• Construction Financial Management Association (CFMA)

    The Construction Financial Management Association (CFMA) is “The Source & Resource for Construction Financial Professionals” and the only nonprofit organization dedicated to serving the construction financial professional. Established in 1981, CFMA’s General Members represent all types of contractors – including generals and subs – as well as developers, construction managers, architects, engineers, principals, and material and equipment suppliers. Associate Members include the accounting, insurance, surety, software, legal, and banking specialists who serve the construction industry.

  • Database of State Incentives for Renewables and Efficiency (DSIRE)

    DSIRE is a comprehensive source of information on state, local, utility and federal incentives and policies that promote renewable energy and energy efficiency. Established in 1995 and funded by the U.S. Department of Energy, DSIRE is an ongoing project of the N.C. Solar Center and the Interstate Renewable Energy Council.

  • Energy and Environmental Building Alliance

    The Energy & Environmental Building Alliance (EEBA) provides an invaluable platform for insight, collaboration and education. EEBA delivers unique and relevant, multi-platform educational resources with the intention to manifest sustainable and responsible building principles in the design, marketing and execution of the building process.

  • Engineered Wood Association

    For over seventy years, APA-The Engineered Wood Association has focused on helping the industry create structural wood products of exceptional strength, versatility and reliability. Combining the research efforts of scientists at APA’s 42,000 square-foot research center with the knowledge gained from decades of field work, and cooperation with our member manufacturers, APA promotes new solutions and improved processes that benefit the entire industry.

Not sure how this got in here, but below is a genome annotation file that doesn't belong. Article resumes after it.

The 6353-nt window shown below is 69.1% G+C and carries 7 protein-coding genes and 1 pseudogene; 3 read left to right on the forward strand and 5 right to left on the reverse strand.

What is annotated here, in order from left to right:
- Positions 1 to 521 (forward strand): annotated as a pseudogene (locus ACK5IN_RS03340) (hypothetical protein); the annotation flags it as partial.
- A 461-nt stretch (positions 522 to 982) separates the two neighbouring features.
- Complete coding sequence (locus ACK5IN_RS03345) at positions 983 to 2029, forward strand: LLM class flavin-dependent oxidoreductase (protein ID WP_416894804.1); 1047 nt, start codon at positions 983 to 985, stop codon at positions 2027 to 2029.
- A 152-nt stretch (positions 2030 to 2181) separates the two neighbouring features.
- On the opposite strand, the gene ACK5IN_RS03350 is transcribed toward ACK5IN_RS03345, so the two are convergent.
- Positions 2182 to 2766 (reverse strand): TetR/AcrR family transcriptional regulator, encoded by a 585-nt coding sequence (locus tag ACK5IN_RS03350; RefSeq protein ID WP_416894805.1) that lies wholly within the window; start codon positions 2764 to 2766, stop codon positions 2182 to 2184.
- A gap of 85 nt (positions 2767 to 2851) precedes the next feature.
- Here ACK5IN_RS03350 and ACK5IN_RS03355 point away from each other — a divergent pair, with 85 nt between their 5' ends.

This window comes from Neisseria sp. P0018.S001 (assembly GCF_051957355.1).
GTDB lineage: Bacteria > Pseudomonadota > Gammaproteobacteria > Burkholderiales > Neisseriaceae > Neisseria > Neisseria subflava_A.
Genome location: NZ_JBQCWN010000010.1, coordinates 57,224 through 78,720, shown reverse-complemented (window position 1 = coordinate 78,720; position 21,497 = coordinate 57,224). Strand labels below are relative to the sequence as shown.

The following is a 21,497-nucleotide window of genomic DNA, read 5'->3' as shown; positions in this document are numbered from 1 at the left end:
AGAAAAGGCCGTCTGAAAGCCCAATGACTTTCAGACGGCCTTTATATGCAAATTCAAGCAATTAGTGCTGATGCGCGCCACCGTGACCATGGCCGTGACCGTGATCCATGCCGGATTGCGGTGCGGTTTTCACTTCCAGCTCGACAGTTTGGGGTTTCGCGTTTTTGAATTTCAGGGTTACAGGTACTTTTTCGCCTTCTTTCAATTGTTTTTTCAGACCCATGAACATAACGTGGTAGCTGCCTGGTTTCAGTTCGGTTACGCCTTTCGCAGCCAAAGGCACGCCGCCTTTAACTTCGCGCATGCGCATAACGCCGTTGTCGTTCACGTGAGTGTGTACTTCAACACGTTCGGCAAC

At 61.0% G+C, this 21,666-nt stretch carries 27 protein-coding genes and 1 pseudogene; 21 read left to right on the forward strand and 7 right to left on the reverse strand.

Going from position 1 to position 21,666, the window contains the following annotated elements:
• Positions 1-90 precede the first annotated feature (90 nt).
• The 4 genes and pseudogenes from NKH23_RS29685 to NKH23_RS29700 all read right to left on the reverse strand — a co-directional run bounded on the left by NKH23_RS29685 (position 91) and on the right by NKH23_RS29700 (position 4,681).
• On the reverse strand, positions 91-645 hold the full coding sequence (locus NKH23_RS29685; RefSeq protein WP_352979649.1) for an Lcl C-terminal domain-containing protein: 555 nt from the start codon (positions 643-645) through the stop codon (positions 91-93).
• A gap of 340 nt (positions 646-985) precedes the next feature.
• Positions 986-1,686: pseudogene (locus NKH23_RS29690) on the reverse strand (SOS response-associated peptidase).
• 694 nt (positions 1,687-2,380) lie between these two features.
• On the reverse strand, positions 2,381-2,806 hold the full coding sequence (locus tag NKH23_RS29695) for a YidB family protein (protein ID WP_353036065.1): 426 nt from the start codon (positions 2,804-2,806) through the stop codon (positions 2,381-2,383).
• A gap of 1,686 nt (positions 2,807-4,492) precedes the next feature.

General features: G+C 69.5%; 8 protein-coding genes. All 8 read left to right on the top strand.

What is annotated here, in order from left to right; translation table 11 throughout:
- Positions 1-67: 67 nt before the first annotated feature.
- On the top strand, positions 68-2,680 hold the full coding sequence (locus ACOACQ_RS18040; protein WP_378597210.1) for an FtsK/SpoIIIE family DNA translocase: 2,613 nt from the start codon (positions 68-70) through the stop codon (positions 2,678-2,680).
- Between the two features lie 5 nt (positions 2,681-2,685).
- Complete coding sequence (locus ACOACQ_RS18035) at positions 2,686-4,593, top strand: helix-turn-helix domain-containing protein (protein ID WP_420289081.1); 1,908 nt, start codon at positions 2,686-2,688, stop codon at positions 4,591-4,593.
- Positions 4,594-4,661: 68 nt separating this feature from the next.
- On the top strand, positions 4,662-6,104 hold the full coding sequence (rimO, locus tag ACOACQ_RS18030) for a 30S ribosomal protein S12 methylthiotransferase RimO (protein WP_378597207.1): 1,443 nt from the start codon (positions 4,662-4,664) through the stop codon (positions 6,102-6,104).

• Gypsum Association

    The mission of the Gypsum Association, a not-for-profit trade association founded in 1930, is to promote the use of gypsum while advancing the development growth, and general welfare of the gypsum industry in the United States and Canada on behalf of its member companies.

  • Institute for Business and Home Safety

    The Institute for Business & Home Safety’s mission is to reduce the social and economic effects of natural disasters and other property losses by conducting research and advocating improved construction, maintenance and preparation practices.

  • Insulation Contractors Association of America

    Established in 1977, ICAA is the only national organization promoting professionalism in the residential and commercial insulation contracting industry.

  • Modular Building Institute

    The Modular Building Institute is the trade association representing companies involved in the manufacturing and distribution of commercial factory-built structures. MBI provides services and promotes professionalism through communication, education, and recognition. Dedicated to enhancing the future growth of the industry, MBI encourages innovation and quality among its members.

  • National Association of Home Builders

    Construction Codes and Standards links to resources on codes, standards, accessibility, energy efficiency, green building, fire protection, indoor environment issues.

  • National Center for Construction Education and Research (NCCER)

    The National Center for Construction Education and Research (NCCER) is a not-for-profit education foundation created to develop industry-driven standardized craft training programs with portable credentials and help address the critical workforce shortage facing the construction industry.

  • National Conference of States on Building Codes and Standards

    NCSBCS serves as a forum for the interchange of information and provides technical services, education and training to our members to enhance the public’s social, economic well-being through safe, durable, accessible and efficient buildings.

  • Whole Building Design

    The goal of 'Whole Building' Design is to create a successful high-performance building by applying an integrated design and team approach to the project during the planning and programming phases.

Publications Related to Construction Law